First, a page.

The Government of the Hong Kong Special Administrative Region issued a statement on August 14 expressing deep regret over the decision of the Hong Kong Foreign Correspondents Club to invite a speaker promoting “Hong Kong independence” to give a lunch talk. A spokesperson for the HKSAR Government said that anyone openly proclaiming or promoting “Hong Kong independence,” and any organization providing a platform for such speakers, was entirely inappropriate and unacceptable.

The HKSAR Government spokesperson emphasized that the Basic Law clearly stipulates that the Hong Kong Special Administrative Region is is inseparable part of the People’s Republic of China. Promoting “Hong Kong independence” is an open violation of the Basic Law, and even more directly harms national sovereignty, national security and territorial integrity. 

The statement reaffirmed that the government fully attaches importance to press freedom and freedom of speech, but these freedoms are not absolute (这些自由并非绝对), and must be exercised in accord with the law. In recent decades, the Hong Kong government has all along supported the work of the Foreign Correspondents Club, but this meeting providing a platform to a speaker promoting “Hong Kong independence” entirely treats with contempt Hong Kong’s statutory duty to uphold national sovereignty, and it cannot be accepted.

The Hong Kong office of the Ministry of Foreign Affairs issued a statement on August 14 severely condemning the invitation by the Hong Kong Foreign Correspondents Club of a speaker promoting “Hong Kong independence.” The statement emphasized that China’s Constitution and the Basic Law of the Hong Kong Special Administrative Region have a bottom line and limitation, and “Hong Kong independence” is a violation of the Constitution and the law, and fundamentally does not belong to the category of freedom of expression (言论自由范畴). On the major question of opposing “Hong Kong independence,” the Central Government [of the People’s Republic of China], the SAR Government and the full people of China will not permit “Hong Kong independence” forces and the Hong Kong Foreign Correspondents Club to step on this red line, crossing the bottom line. The statement pointed out that we encourage the Hong Kong Foreign Correspondents Club to carry out introspection, to correct this wrong, to take actual actions to respect the laws of the People’s Republic of China and the SAR, with that respect including for the feelings of 7 million Hong Kong compatriots and 1.4 Chinese people. Any statements regarding the futile attempt to divide Hong Kong from China will be punished in accord with the law.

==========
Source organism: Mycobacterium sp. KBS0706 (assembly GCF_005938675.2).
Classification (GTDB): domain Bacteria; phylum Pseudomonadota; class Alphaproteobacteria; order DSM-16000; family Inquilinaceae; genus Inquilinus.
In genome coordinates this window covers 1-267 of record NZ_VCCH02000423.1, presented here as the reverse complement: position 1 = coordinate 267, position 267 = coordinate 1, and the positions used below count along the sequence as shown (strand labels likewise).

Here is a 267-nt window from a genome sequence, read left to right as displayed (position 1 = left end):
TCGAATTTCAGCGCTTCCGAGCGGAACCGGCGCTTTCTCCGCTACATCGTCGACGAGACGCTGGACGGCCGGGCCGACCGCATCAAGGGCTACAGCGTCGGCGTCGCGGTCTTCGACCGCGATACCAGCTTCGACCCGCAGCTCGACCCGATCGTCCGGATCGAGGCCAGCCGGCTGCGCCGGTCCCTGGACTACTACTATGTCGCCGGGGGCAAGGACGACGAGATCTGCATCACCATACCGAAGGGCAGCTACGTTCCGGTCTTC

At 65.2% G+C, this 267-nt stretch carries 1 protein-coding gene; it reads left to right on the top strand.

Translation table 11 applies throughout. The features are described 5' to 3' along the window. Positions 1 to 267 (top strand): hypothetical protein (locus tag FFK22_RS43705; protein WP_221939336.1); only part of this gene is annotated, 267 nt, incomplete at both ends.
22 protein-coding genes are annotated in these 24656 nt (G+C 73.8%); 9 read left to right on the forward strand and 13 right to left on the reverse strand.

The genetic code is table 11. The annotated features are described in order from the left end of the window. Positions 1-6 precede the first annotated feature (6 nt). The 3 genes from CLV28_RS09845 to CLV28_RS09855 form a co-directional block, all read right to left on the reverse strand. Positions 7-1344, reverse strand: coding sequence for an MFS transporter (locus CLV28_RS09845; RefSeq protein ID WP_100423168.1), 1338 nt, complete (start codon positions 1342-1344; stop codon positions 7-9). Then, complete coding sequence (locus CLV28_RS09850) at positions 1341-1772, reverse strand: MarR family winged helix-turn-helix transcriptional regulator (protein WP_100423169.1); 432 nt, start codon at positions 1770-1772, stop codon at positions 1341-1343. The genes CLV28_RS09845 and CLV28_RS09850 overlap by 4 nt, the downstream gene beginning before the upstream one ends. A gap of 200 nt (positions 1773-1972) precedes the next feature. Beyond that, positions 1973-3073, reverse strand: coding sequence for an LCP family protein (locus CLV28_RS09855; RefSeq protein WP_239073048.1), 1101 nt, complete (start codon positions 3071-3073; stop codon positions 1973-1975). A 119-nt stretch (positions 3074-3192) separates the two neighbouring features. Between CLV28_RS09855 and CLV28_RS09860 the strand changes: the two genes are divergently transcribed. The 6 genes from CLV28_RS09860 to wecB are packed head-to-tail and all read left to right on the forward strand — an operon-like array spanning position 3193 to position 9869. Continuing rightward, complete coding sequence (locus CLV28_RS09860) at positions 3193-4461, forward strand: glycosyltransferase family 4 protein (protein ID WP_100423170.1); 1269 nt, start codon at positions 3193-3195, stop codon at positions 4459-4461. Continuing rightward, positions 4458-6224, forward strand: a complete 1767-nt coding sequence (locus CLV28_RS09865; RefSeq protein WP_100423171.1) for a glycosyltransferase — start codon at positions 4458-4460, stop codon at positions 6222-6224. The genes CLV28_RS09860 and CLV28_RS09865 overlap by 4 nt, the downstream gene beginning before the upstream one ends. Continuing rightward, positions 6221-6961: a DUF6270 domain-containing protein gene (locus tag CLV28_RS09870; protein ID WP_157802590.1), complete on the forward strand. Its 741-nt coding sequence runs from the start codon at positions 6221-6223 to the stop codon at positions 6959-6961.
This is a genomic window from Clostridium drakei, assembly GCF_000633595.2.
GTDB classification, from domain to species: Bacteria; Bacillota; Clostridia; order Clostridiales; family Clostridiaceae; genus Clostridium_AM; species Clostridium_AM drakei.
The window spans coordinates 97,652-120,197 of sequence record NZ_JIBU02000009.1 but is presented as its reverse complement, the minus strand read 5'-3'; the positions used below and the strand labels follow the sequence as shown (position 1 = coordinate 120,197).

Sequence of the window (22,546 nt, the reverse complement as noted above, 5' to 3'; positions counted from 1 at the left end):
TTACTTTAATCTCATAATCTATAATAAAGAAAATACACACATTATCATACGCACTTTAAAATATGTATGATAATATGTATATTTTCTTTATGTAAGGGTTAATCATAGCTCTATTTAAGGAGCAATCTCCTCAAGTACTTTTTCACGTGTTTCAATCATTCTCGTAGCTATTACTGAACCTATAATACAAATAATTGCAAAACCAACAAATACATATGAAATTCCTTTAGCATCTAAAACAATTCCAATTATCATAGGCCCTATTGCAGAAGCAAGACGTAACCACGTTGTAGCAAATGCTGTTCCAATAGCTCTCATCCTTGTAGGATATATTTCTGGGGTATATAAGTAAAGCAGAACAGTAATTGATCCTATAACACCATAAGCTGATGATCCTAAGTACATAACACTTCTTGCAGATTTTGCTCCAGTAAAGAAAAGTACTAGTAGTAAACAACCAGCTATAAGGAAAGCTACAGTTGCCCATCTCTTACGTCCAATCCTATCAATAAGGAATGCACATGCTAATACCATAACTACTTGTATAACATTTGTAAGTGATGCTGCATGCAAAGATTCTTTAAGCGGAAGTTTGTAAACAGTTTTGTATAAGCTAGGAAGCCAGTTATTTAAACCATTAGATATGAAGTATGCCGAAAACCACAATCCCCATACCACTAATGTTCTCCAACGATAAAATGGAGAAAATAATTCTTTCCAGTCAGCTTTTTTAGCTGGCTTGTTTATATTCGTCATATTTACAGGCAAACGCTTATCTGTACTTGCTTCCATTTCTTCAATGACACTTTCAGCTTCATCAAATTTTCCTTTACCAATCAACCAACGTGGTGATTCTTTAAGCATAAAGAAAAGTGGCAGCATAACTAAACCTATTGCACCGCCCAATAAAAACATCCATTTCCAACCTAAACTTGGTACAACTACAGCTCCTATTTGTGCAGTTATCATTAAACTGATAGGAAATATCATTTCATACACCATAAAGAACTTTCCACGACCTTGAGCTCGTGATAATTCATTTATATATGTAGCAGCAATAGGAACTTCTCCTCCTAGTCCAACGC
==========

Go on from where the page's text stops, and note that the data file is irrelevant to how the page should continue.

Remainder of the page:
A joint statement by 32 pro-establishment lawmakers strongly condemned the Hong Kong Foreign Correspondents Club for inviting a speaker promoting “Hong Kong independence.” Related matters have also stirred the resentment of various quarters of Hong Kong society. Hong Kong National People’s Congress Delegate Ma Fung-kwok (马逢国) said that in providing a platform to a “Hong Kong independence” speaker, the Hong Kong Foreign Correspondents Club was complicit in harming national security, and the conduct was extremely inappropriate. On August 14, more than 10 groups gathered outside the Hong Kong Foreign Correspondents Club, opposing the group’s us of property of the Hong Kong government to aid the promotion of “Hong Kong independence.”